EPA, Sandoval Tussling Over Yerington Superfund Designation
Facing a deadline set by federal regulators, Gov. Brian Sandoval said the state needs more time to decide whether to end its long-held opposition to having an abandoned Nevada mine listed among the nation’s most contaminated sites.
U.S. Environmental Protection Agency officials notified Sandoval last month that if they didn’t hear from him by Friday, they’d formally propose placing Yerington’s former Anaconda copper mine on the Superfund’s National Priority List as soon as March.
The World War-II era mine is already a federal Superfund site, a designation that brought federal help with containing the pollution and pinpointing its source. Adding the site to the priority list would make it eligible for federal money to pay for 90 percent of the tens of millions of dollars needed to start cleanup.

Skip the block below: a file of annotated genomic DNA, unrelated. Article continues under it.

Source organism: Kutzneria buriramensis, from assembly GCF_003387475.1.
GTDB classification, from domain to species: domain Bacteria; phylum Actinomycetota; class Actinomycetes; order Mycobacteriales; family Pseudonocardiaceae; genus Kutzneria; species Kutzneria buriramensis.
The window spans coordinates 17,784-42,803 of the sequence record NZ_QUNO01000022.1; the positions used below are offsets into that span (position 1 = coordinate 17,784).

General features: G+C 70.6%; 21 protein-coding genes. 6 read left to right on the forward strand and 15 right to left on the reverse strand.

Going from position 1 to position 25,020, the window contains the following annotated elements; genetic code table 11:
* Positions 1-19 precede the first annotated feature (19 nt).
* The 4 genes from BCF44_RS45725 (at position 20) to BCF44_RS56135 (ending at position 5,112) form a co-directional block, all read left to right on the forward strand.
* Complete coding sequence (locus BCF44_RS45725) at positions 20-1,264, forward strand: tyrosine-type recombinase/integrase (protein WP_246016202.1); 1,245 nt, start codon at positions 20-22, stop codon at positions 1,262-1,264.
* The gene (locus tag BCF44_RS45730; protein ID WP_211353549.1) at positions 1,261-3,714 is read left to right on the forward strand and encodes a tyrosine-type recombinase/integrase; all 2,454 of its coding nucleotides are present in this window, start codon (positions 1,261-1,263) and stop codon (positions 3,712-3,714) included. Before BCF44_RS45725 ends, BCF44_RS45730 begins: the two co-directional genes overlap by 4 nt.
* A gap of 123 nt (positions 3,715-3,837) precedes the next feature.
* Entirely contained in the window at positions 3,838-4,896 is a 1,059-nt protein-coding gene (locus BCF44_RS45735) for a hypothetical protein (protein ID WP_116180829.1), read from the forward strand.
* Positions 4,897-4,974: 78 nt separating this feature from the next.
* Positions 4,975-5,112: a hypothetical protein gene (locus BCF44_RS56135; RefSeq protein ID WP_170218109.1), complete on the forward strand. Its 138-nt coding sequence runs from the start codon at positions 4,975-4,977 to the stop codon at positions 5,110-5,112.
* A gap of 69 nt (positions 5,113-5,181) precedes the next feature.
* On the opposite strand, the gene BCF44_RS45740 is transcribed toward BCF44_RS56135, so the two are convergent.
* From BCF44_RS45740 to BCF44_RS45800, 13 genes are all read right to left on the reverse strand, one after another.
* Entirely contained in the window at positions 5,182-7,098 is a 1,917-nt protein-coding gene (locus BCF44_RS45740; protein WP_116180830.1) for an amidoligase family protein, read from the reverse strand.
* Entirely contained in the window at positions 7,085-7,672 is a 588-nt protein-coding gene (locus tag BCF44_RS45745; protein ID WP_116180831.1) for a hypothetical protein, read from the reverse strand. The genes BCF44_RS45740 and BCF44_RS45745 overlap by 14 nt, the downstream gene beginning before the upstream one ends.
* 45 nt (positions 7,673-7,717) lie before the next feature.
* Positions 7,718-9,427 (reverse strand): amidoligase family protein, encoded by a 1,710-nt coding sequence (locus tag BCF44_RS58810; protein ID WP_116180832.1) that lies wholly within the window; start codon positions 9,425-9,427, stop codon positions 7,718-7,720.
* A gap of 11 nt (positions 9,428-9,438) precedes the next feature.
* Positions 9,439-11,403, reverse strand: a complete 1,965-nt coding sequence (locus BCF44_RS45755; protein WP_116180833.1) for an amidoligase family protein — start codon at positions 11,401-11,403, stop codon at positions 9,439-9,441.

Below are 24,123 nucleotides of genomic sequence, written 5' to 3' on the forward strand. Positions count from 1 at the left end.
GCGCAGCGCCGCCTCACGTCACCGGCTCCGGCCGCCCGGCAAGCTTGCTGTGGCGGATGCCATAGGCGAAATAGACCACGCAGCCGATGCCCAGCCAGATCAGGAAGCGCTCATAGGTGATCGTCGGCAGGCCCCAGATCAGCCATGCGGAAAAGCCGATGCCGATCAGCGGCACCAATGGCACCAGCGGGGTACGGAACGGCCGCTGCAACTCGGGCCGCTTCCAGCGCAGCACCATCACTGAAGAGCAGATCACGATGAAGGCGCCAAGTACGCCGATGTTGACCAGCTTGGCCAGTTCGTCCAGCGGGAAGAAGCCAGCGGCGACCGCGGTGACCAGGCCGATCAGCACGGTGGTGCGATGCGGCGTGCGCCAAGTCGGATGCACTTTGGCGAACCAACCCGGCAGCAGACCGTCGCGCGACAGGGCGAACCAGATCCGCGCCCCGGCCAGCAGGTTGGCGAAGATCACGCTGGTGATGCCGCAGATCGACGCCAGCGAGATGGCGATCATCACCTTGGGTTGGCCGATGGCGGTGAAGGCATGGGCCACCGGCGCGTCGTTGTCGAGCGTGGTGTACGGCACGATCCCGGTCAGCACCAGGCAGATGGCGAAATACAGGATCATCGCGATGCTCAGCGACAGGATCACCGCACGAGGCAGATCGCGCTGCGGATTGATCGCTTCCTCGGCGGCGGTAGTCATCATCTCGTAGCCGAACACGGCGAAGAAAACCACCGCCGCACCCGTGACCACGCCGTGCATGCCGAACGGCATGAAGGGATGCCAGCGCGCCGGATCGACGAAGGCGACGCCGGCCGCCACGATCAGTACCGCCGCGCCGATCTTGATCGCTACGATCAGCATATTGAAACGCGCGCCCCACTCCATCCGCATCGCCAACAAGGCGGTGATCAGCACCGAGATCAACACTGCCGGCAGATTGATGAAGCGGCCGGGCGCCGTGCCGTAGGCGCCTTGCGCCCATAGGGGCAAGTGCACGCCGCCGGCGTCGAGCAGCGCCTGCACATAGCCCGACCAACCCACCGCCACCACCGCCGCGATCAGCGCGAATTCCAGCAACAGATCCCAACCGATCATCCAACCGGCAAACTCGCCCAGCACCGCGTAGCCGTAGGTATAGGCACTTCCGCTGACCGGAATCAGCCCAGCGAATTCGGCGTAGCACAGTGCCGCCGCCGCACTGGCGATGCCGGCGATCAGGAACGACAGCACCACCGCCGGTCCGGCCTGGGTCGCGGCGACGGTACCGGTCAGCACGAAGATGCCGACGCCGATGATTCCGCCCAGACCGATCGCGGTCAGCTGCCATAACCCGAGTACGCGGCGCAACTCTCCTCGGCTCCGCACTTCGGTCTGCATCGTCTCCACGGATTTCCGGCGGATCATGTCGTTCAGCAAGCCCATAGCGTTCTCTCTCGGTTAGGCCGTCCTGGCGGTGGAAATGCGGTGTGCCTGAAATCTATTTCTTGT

But critics fear the listing would give Yerington and surrounding ranches a black eye.
In a letter to the EPA, Sandoval said he is not yet convinced such a listing is in the state’s best interest given continued opposition from local residents.
They fear an adverse impact on property values and uncertainty over future availability of EPA funds.